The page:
The densely populated cities of large mega-deltas on the Asian coastline face high exposure to sea-level rise, storm surges and river flooding. As coastal cities expand through accelerating urbanization, many of the most vulnerable people settle in hazard-prone areas on the margins of cities, and become increasingly exposed to disasters. Climate change threatens urban and rural livelihoods and settlements through increased river and sea flooding, which damages infrastructure, and saltwater intrusion into low-lying cropland causing considerable damage to crops. In addition to food and water security, floods and droughts constitute health risks as illness and death from waterborne diseases, heat stress and malnutrition due to droughts are expected to rise in East, South and South-East Asia.
In Australia and New Zealand, climate change is expected to reduce agricultural productivity and lead to a decline in species diversity. Warmer water temperatures and rising acidity increasingly lead to the loss of biodiversity of maritime ecosystems and the benefits they provide as sustainable livelihood sources (fisheries and tourism) and natural barriers against storm formation. Pacific small island states face inundation of low-lying territories due to sea-level rise and fresh water scarcity due to reduction in rainfall, inevitably leading to the need for resettlement.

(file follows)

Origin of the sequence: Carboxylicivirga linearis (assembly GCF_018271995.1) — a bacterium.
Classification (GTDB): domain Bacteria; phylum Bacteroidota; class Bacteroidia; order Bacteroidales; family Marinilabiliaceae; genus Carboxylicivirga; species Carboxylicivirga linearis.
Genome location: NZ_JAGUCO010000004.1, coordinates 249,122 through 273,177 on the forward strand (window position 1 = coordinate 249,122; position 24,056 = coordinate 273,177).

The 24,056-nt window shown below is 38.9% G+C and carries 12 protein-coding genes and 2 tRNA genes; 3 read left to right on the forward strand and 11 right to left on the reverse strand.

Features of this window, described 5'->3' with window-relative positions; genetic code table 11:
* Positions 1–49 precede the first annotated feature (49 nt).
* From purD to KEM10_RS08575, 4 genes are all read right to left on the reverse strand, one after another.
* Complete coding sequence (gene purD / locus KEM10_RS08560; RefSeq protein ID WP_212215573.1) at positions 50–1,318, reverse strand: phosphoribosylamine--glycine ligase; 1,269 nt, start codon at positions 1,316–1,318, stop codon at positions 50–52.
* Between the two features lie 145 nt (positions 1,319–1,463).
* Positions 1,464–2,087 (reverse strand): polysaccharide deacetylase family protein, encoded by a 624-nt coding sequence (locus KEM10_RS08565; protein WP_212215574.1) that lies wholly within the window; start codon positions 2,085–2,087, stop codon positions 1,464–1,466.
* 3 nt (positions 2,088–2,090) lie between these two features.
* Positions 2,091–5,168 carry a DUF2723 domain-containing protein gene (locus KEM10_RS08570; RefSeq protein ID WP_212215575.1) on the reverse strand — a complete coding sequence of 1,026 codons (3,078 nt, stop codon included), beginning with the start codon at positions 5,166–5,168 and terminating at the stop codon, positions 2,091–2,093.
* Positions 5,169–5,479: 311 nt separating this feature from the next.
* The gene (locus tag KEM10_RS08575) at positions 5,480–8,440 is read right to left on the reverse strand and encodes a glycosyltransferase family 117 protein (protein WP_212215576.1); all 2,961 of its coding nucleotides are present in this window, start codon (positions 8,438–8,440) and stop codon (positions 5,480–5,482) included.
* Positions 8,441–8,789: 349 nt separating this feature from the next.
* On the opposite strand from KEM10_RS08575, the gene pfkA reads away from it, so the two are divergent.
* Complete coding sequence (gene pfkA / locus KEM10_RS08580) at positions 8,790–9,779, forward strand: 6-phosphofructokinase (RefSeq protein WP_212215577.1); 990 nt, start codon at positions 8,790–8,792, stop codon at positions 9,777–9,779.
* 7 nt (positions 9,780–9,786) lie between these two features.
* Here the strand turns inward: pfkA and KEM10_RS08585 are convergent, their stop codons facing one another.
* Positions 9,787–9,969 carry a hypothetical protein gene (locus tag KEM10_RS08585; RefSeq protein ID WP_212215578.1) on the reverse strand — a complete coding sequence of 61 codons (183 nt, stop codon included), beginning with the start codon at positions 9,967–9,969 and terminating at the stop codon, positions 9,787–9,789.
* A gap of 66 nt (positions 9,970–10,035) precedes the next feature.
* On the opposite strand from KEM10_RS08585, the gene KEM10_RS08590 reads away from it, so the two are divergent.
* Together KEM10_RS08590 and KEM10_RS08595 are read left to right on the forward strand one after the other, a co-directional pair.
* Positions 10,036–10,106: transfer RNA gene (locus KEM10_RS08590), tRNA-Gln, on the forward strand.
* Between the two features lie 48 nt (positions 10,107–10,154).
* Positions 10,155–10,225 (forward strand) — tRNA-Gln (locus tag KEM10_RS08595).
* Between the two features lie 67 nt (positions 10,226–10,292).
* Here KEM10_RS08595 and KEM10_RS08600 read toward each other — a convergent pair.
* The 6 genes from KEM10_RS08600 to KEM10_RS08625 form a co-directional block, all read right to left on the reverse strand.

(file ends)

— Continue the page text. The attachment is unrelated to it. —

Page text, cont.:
Asia and the Pacific is already the world's most natural disaster-prone area, and climate change is anticipated to accelerate the frequency and intensity of such weather-related extreme events. According to the Internal Displacement Monitoring Center (IDMC), China, India and the Philippines accounted for the majority of the people displaced by disasters worldwide between 2008 and 2014.